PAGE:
Tin Goose Diner
Travel | Great Ohio Road Trips

Ohio Road Trips: Retro Diners

Here’s where you can take a step back in time and enjoy a slice of Americana in a vintage setting.

Tin Goose Diner: Located next to the runway at the Erie-Ottawa International Airport, this retro diner was built by the Jerry O’Mahony Diner Co. of Elizabeth, New Jersey, in the 1950s and began life as the Sunrise Diner in Jim Thorpe, Pennsylvania. Today, it serves up signature items such as Mac-Arthur & Cheese and the Tri-Motor Burger, the latter named after the planes that once ferried people to and from the Lake Erie islands. 3515 E. State Rd., Port Clinton 43452, 419/732-0236, tingoosediner.com. The Tin Goose Diner is temporarily closed with plans to reopen in the spring.

The Spot:
Spot Miller brought a chuck wagon to town in 1907. It was replaced with a more permanent structure in 1934, which was rebuilt after a fire tore through the building 10 years later. While the owners have changed over the years, fresh-ground hamburgers and baked-fresh pies remain specialties. The Spot has also never moved from its original location — the same corner where Miller parked his chuck wagon more than a century ago. 201 S. Ohio St., Sidney 45365, 937/492-9181, thespottoeat.com

Mary’s Diner: Opened in 2004, this sister restaurant to Mary’s Kitchen — a 75-year-old seasonal restaurant at Geneva-on-the-Lake — features home-style American cuisine. Menu offerings range from all-day breakfast to dinner specialties like pot roast (a customer favorite), homestyle meatloaf and Lake Erie yellow perch. Adding to the ’50s feel, the front of a red 1957 Chevrolet holds the cash register. 666 E. Main St., Geneva 44041, 440/466-6393, marysdiner.com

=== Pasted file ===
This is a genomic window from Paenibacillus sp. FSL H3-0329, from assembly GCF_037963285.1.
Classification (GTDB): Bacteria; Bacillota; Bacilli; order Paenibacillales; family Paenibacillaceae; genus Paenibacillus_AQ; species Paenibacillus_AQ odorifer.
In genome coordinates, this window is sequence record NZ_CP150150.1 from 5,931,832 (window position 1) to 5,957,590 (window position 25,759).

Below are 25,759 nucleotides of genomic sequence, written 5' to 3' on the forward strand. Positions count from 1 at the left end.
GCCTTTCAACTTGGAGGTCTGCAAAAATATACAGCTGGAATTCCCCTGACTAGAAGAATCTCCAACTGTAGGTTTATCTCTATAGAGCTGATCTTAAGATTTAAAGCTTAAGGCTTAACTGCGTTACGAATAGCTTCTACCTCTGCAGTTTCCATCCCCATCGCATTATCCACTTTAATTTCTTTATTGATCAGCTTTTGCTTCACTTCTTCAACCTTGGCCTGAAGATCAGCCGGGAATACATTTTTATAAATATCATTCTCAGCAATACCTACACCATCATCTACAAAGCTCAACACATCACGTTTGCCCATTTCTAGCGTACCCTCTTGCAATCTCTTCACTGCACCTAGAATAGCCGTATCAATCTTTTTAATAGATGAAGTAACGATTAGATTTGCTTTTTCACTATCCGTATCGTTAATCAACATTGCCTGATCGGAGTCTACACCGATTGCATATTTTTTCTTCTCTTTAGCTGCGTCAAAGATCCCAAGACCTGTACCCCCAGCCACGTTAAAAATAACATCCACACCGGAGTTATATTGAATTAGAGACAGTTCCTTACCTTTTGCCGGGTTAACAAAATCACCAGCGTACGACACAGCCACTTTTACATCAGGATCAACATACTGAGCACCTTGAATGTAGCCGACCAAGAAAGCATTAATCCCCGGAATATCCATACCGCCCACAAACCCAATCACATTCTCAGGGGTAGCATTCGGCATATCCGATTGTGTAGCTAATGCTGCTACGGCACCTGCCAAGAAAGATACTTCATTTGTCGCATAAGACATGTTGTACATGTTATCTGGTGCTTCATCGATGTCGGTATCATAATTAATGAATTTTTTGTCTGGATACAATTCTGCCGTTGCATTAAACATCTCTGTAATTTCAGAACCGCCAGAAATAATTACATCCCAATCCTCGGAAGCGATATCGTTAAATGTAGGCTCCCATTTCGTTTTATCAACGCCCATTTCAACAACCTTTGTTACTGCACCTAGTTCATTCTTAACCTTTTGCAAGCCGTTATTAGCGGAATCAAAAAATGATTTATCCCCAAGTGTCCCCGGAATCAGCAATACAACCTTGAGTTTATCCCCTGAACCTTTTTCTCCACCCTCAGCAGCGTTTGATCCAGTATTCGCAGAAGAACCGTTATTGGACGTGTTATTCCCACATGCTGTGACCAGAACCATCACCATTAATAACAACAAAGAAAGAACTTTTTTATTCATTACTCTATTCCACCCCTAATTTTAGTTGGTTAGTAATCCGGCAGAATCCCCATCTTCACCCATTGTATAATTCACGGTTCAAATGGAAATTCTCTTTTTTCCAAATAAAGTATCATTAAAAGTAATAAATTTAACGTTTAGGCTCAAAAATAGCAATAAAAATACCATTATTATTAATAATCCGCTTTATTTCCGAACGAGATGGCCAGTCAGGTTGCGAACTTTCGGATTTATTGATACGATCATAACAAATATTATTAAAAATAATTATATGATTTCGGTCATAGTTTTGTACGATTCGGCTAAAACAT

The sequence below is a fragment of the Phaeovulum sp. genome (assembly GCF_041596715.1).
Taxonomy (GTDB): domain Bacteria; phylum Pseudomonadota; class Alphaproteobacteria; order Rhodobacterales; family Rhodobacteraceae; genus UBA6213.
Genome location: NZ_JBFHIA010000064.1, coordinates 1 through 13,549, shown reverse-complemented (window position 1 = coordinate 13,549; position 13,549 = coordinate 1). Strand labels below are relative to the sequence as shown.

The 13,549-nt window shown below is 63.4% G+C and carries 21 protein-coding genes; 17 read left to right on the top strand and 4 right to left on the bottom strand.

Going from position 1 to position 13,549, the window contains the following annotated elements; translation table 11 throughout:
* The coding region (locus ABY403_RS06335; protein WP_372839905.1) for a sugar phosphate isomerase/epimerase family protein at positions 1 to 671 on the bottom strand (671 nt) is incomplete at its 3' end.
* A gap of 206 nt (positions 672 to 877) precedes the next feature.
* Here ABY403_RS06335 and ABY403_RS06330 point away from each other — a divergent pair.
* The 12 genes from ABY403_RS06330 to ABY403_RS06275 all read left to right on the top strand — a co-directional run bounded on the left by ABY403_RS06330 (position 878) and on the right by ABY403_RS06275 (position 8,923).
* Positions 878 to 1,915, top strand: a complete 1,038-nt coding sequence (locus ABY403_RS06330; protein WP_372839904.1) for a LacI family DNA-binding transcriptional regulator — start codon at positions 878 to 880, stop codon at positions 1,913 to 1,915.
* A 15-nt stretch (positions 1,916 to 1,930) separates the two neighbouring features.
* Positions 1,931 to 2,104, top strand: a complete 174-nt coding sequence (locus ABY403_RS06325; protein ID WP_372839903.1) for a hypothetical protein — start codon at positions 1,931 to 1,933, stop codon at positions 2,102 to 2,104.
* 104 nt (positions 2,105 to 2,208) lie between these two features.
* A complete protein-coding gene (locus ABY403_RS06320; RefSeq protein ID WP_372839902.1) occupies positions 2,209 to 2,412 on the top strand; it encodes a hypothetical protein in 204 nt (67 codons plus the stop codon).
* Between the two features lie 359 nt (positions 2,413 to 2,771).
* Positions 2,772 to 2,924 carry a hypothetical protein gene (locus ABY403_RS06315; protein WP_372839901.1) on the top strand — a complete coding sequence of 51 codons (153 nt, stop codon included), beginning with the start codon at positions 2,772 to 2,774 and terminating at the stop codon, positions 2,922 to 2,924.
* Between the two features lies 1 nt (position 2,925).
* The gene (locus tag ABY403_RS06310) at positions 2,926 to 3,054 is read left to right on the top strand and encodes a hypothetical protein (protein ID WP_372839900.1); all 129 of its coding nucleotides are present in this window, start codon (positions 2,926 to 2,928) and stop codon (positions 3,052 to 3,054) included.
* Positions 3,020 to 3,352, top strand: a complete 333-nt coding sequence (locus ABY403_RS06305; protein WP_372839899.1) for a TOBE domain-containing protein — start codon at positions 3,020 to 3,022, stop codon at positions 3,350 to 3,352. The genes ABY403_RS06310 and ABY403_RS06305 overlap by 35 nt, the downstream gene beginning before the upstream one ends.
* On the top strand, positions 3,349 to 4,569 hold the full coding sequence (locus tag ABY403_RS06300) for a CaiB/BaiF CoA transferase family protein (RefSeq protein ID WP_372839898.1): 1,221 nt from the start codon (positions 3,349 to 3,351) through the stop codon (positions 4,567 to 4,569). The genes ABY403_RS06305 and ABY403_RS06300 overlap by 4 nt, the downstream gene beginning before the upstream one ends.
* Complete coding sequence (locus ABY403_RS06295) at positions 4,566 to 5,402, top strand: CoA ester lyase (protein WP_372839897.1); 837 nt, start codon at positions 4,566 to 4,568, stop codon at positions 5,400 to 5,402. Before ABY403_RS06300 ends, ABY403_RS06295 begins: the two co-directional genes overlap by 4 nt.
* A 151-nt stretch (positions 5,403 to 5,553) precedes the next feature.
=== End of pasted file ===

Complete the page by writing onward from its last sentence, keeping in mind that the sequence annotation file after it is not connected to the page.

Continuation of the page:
Schmucker’s Restaurant: Built in 1948 as a dairy bar, the menu at this Toledo landmark has expanded to breakfast, lunch and dinner while the interior has remained mostly original. The signature hot roast beef sandwich is slow-cooked all night and served with gravy made from scratch and hand-peeled mashed potatoes. The diner’s 53 seats include a 13-stool counter, and there’s still an old telephone booth in the back. 2103 N. Reynolds Rd., Toledo 43615, 419/535-9116, schmuckersrestaurant.com

Nutcracker ’50s Family Restaurant: It doesn’t look like a vintage diner from the outside, but the neon sign bearing the words “Service Station,” two jukeboxes, and 1950s-style murals inside embody the aesthetic perfectly. Customer favorites include country-fried steak, burgers, all-you-can-eat daily dinner specials and pies co-owner Nancy Butcher makes fresh daily. Veterans eat free on Veterans Day and Memorial Day. 63 E. Broad St., Pataskala 43062, 740/964-0056, nutcrackerfamilyrestaurant.com

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